advertiser banner advertiser banner advertiser banner
Digital Issues

Home >  News >  April, 2014

Transition to ICD-10 Delayed Again

The new coding system got caught up in political wrangling on Capitol Hill.

Published: April 1, 2014

Don't worry about transitioning to the new ICD-10 coding system, at least for another year. The U.S. Senate passed a bill on Monday that will delay the planned transition in October of this year until October 2015, at the earliest. President Barack Obama is expected to sign the bill into law, say published reports.

Lawmakers slipped the ICD-10 language in the bill that's primarily aimed at creating a temporary delay to physician reimbursement cuts under Medicare's Sustainable Growth Rate (SGR) payments. This is the second time implementation has been delayed: In September 2012, CMS pushed back the original compliance date of October 2013.

The American Academy of Professional Coders says the latest delay is frustrating for facilities that worked hard to meet this year's deadline, but gives unprepared facilities extra time to educate billing staff and adjust coding and billing procedures.

The American Medical Association, which has long opposed ICD-10 because the costs of implementing the new coding system would put undue burdens on physicians, says it will continue to lobby against its implementation altogether.

"As demands for quality healthcare data continue to increase, this delay will add an additional significant hurdle for the healthcare system," says Lynne Thomas Gordon, MBA, RHIA, CAE, FACHE, FAHIMA, the CEO of the American Health Information Management Association. "It is truly unfortunate that Congress chose to embed language about delaying ICD-10 into legislation intended to address the need for an SGR fix in their effort to temporarily address the long outstanding and critically important physician payment issues."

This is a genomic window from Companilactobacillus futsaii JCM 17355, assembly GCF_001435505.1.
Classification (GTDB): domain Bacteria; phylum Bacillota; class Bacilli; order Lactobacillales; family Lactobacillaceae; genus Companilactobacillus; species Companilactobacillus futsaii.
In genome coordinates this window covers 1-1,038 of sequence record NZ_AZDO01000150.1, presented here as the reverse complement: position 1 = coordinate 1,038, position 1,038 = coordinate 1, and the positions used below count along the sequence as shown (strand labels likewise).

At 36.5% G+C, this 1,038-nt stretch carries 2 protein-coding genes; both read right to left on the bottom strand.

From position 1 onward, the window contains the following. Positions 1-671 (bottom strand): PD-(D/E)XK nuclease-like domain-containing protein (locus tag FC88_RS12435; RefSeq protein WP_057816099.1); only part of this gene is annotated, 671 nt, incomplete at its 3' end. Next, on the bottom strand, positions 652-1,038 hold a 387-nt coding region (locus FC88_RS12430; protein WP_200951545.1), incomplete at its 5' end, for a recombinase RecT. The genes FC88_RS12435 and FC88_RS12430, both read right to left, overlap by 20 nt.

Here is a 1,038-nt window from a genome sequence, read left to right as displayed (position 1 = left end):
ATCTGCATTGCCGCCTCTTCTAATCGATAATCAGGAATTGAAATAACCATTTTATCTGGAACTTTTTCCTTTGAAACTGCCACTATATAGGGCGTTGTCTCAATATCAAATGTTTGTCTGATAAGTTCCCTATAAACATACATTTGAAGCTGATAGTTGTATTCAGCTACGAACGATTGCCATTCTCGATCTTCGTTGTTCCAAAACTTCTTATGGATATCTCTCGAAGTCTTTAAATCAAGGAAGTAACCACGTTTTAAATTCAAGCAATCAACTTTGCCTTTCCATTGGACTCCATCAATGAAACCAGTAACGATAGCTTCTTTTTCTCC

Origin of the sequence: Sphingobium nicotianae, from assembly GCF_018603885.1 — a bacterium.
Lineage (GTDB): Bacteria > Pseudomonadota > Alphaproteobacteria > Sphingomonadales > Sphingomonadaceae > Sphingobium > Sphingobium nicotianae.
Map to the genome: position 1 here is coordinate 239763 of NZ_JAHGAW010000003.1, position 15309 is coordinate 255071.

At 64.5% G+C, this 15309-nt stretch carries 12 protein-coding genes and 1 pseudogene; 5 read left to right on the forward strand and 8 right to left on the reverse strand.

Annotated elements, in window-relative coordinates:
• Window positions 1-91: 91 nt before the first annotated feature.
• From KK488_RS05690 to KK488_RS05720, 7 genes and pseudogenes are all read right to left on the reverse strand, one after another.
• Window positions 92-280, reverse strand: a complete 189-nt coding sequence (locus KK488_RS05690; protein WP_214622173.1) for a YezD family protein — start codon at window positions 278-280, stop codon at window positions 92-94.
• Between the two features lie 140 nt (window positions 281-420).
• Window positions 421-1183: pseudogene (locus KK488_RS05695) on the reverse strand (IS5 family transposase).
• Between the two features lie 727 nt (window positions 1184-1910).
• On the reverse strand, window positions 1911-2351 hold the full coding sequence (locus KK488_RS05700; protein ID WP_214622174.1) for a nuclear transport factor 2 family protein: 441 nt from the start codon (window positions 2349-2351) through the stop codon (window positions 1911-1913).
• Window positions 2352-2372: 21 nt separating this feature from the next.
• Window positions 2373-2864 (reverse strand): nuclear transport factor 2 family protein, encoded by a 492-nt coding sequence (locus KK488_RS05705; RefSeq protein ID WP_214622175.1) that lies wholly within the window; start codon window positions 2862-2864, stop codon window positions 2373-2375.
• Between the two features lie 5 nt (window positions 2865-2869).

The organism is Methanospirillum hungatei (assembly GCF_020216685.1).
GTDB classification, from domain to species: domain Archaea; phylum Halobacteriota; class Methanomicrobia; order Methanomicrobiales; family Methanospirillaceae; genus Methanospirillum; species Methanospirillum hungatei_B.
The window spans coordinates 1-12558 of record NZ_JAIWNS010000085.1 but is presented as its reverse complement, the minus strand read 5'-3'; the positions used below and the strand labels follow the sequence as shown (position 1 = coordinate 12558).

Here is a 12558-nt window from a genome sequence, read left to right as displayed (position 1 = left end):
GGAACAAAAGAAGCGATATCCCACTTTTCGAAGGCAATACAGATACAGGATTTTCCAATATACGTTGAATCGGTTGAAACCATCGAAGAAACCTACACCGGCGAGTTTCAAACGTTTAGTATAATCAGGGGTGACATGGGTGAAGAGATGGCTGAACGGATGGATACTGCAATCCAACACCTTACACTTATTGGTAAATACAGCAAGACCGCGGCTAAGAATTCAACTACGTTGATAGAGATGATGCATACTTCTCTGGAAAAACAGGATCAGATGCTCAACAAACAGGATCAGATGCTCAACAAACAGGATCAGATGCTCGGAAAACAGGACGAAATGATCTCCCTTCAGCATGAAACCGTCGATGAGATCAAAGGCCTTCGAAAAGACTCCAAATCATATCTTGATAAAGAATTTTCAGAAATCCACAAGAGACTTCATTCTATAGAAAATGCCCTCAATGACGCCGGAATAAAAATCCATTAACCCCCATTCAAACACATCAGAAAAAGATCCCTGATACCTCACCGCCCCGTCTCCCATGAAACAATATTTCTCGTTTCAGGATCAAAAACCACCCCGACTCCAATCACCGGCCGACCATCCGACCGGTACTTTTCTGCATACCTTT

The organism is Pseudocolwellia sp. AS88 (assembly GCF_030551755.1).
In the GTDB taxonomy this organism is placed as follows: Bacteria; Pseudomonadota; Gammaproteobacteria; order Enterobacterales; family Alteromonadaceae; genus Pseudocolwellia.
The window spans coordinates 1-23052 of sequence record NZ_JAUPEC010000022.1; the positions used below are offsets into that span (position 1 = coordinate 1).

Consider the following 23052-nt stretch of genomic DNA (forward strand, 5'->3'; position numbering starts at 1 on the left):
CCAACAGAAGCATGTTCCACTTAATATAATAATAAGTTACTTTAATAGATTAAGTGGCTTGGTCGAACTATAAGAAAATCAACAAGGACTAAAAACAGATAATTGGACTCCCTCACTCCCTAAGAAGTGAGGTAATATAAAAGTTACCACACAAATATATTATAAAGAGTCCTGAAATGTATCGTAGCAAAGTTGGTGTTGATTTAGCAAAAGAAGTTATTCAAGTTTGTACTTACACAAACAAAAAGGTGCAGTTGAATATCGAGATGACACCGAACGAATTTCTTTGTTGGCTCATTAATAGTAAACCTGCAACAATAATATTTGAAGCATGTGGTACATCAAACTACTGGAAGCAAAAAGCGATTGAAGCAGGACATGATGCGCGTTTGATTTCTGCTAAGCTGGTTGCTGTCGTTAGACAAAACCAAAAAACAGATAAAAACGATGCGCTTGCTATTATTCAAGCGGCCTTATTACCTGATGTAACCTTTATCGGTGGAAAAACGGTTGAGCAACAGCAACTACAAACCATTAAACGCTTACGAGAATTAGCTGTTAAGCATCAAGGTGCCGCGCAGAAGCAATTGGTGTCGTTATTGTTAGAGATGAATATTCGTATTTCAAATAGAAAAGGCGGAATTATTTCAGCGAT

The ultimate ramifications of dialing back the ICD-10 transition will take time to sort out, according to AHIMA, which says CMS has estimated that pushing back the implementation for another year could add between $1 billion and $6.6 billion to the costs incurred from the previous delay. The healthcare industry could also suffer the opportunity costs of failing to transition to what AHIMA calls a "more effective" coding system.

Daniel Cook


Also in the News...

Doctor Fined $2,500 for Trigger Release Gaffe
At More Than $200K a Year, Surgeons Are Highest Earners
Drug Maker Introduces 10 mL Propofol
Medical and Legal Relief for OR Nurse
Surgeon Fights "Butcher" Slur in Defamation Lawsuit
Court Orders Surgeon to Pay $40,000 for Kicking Nurse
Hospital Chain, Insurer Say No to Morcellation

 
Have an account? Please log in:
Email Address:
  Remember my login on this computer

DID YOU SEE THIS?
Regional Anesthesia

An Easier, Faster Way to do Continuous Nerve Blocks

advertiser banner

Other Articles That May Interest You

Surgical Care Affiliates Files for IPO

Nationwide ASC operator looking to raise $100 million.

Disgruntled Patient Allegedly Gunned Down Urologist

Retired barber may have blamed surgery for prostate issues.

News & Notes